Touro TESOL candidates submit a Materials Critique & Redesign where candidates (1) prepare a written critique description of the material or resource, analyzing its effectiveness for ELLs and (2) based on your analysis, redesign one section/activity of the original material so that it meets the need of ELLs. The materials chosen will promote culturally and linguistically responsive classrooms and instructional practices.

My name is Kate Yanovich and I teach in the New York City elementary public school in Brooklyn. I have taught students of different ages, ranging from Pre-K to middle school, and being licensed in special education, I also worked with students and young adults with special needs. Currently, I am pursuing the TESOL Graduate degree at Touro College and look forward to working more closely with second language and multilingual learners in their educational journeys.

Kate Yanovich, Touro University TESOL Candidate

The Empty Pot by Demi (1990)New York: Henry Holt and Company.

Kate Yanovich:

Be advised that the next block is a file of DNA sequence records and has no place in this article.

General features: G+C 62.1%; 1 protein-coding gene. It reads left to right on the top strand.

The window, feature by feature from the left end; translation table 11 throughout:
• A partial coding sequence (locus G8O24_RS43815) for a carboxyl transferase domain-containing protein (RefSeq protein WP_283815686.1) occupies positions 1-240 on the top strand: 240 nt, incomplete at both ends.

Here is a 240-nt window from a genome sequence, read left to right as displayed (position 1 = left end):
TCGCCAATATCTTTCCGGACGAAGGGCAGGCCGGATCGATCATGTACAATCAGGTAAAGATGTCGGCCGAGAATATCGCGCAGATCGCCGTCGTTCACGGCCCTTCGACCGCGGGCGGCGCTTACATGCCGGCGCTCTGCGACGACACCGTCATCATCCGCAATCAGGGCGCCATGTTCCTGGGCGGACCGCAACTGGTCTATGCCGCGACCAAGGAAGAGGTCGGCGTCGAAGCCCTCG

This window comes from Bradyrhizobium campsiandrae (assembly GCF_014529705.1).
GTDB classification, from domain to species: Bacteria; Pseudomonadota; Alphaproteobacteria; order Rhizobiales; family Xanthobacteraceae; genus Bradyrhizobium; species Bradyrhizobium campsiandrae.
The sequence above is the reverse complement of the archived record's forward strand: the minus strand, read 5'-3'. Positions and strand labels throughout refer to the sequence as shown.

“Generally, this book is used for a read aloud in the 1st grade classroom. I would use this book as a shared reading to differentiate for a small group of 2nd grade ELLs on expanding level who are below grade level in reading and are working on reading comprehension. For a shared reading activity, I would use the book in its revised version (see below) to accommodate the needs of the students. According to the WIDA Can Do Descriptors, students on expanding levels are able to identify main ideas and details in illustrated texts. The focus of the activity would be understanding characters in a story and choosing words from the text to describe them and their actions. The content objective would be “I can describe how characters respond to major events and challenges.”. The language objective would be “I can discuss how characters acted in the story by choosing key words from the text to describe character’s actions and responses to the events in the story.”. Before reading the story, I would go over a list of character traits with visuals we have previously discussed and preview vocabulary words in the book using their definitions. As I read the illustrated story presented on the Google Slides, the students and I would make a list of words that students can then choose and use as details to describe how characters respond to the challenges in the story, a strategy called vocabulary selection (SIOP® 8 Components and 30 features, 2022). Here are the words I would expect for children to notice and inquire about as they look and listen to the story: hoped, very carefully, couldn’t wait, worried, transferred, ashamed, best he could do, worthy, impossible, courage, reward. After reading the story aloud, I would ask the following moderately challenging questions to guide students in their comprehension of details about characters’ actions with the purpose to achieve the lessons’ objectives and help students understand the lesson in the story: What is the major event or challenge in the story? What did Ping do to make the seed grow? In the end, why did Ping bring an empty pot to the emperor? How were the other children able to grow their flowers? What do you think about Ping and what words can you use to describe him? How can you describe other children in the story? What do you think this story teaches us?”